By David Sirota and Douglas A. Klein
How companies deal with job security is one of its defining characteristics in its employees’ eyes.
It is a defining characteristic because, in addition to its economic effects, a decision to lay off people sends a message of fundamental importance to the workforce about the way the company views its people: not as assets but merely costs (necessary evils).
We argue that the way many American companies now seem to operate, by essentially using downsizing as a strategic maneuver rather than as a last resort compelled by economic necessity, is largely misguided and self-defeating. It violates a fundamental need of workers and, in doing so, severely damages the sense of equity that’s necessary for effective organizations.
Yes, job security still matters with young workers
Some people urge that this argument is old-fashioned and that today’s workers have different attitudes about job security.
Their view goes something like this: starting in the mid 1990s, a “new generation” of workers entered the American workforce — young people who readily move from company to company and for whom job security is a low priority. These thinkers posit that the “new workers” want an environment where they feel “empowered” and “self-actualized” and, above all, in which they can develop the necessary skills to find a job in another company when they decide to leave.
Suppose, however, that employment elsewhere is difficult to find. How uninterested in job security are these young people then?
It was not security in general that became unimportant for many young people in the 1990s — instead, it was security in one company. The late 1990s were boom times with plentiful job choices; why be concerned uninterrupted income. He is completely oblivious, evidently, of the fact that the worker has the same need.”
- Nucor, a successful steel company — far the most profitable in its industry — has never had a single layoff. Ken Iverson, Nucor’s former CEO and the creator of its culture, writes, “ ‘Painsharing’ has helped us get through the tough times without ever laying off a single employee or closing a single facility for lack of work, even when the industry overall was shedding thousands of jobs. But, our history of no layoffs is not noble, altruistic, or paternalistic. It’s not even a company policy. We’ve told our employees time and again, ‘Nothing’s written in stone. We’ll lay people off if it is a matter of survival.’ The question is, when is laying people off the practical and sensible thing to do? To compete over the long-term, a company needs loyal, motivated employees. Can management expect employees to be loyal and motivated if we lay them off at every dip of the economy, while we go on padding our own pockets?”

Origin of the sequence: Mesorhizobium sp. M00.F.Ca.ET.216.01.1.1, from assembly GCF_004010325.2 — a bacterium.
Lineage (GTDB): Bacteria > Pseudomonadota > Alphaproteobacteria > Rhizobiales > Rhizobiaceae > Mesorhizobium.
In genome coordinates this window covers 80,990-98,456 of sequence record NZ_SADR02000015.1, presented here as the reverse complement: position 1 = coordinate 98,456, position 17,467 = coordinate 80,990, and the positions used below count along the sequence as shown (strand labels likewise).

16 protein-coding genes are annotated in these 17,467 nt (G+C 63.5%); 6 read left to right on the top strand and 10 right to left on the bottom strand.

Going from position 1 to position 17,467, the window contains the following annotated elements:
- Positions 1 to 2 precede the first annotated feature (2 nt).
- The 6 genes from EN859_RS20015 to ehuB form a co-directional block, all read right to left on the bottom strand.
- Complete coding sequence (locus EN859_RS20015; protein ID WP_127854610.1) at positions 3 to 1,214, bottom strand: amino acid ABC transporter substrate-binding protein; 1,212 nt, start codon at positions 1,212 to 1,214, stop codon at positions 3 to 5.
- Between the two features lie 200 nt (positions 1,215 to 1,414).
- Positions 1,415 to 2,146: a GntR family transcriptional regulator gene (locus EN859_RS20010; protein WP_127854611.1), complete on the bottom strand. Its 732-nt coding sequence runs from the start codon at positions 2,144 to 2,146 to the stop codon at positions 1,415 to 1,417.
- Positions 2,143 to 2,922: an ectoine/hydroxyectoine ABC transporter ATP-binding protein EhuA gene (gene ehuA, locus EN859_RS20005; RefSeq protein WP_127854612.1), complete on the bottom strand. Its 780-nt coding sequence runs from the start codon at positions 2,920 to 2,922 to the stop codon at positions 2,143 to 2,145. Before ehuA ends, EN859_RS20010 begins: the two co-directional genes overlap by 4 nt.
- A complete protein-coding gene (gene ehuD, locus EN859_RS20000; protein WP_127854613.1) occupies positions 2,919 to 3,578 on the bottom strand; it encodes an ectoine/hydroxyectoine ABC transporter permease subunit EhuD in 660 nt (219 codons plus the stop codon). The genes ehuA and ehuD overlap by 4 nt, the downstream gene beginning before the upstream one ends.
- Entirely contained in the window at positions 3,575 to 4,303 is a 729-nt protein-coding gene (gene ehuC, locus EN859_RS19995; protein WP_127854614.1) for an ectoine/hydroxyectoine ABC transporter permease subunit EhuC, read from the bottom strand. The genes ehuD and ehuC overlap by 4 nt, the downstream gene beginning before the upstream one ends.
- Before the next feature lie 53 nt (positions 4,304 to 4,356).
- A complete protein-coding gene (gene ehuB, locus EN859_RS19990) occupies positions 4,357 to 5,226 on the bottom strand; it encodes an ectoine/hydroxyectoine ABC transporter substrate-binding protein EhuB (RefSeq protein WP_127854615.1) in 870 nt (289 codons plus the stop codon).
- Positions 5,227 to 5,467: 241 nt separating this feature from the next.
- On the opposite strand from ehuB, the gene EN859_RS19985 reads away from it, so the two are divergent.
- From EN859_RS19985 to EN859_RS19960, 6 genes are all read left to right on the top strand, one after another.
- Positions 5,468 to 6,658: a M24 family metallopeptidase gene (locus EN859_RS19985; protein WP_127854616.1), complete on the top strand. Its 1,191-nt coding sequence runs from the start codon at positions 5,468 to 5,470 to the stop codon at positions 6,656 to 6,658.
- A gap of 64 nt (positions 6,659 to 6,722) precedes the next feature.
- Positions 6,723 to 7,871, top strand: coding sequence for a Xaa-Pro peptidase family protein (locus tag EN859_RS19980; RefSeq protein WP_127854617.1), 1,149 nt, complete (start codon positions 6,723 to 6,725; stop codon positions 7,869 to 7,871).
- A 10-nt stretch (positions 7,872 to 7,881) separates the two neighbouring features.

- The well-being of employees is a “central value” and layoffs “a last resort” in world-renowned Mayo Clinic. Chief Administrative Officer Shirley Weis says that,“It is our physicians, our scientists, our allied health staff, our nurses that really make a difference … We are very committed to job security. We’ll do everything we possibly can to preserve jobs. Of course, we can’t guarantee anything.”
Balancing business and employee interests
Our point, obviously, is not that companies should never lay off employees. For some, that would be suicidal.
The real issue is whether employees see the company’s decisions as balancing its immediate business interests with a consideration of how those decisions affect employees. Or, is it all just this quarter’s earnings and stock price, and everything else be damned?
Few people would expect employee well-being to be the sole, or even the paramount, consideration in business conduct. Certain about continued employment in any one company if employment elsewhere is so easy to obtain?
But, times changed in late 2000. The high technology sector imploded, and the country experienced its first economic downturn in a decade. Hundreds of thousands of workers were laid off and, once again, the media were filled with tales of high anxiety in the workplace.
Surveys clearly showed that job security rose to its usual high position on the list of worker concerns. For example, workers in the telecom industry, whether currently employed or not, ranked job security as the No. 1 attribute they looked for in employers.
The impact of the Great Recession on workers will be discussed in Chapter 5, “The Impact of the Great Recession: Flight to Preservation.” We just note here its recent, enormous impact in the political arena. The predominant theme of the 2012 presidential campaign was “Jobs! Jobs! Jobs!” Does anyone still believe that job security is unimportant for American workers and their families, “new generation” or not?
“No downsize” companies DO exist
Don’t believe for a moment that stable employment — the predictability, not just the size, of a paycheck — is ever a trivial issue for workers. An environment in which many jobs are available is, by definition, a secure environment. The late 1990s-type boom is uncommon in the career experiences of the great majority of workers, so for most people most of the time, the employment stability that a company offers is critical.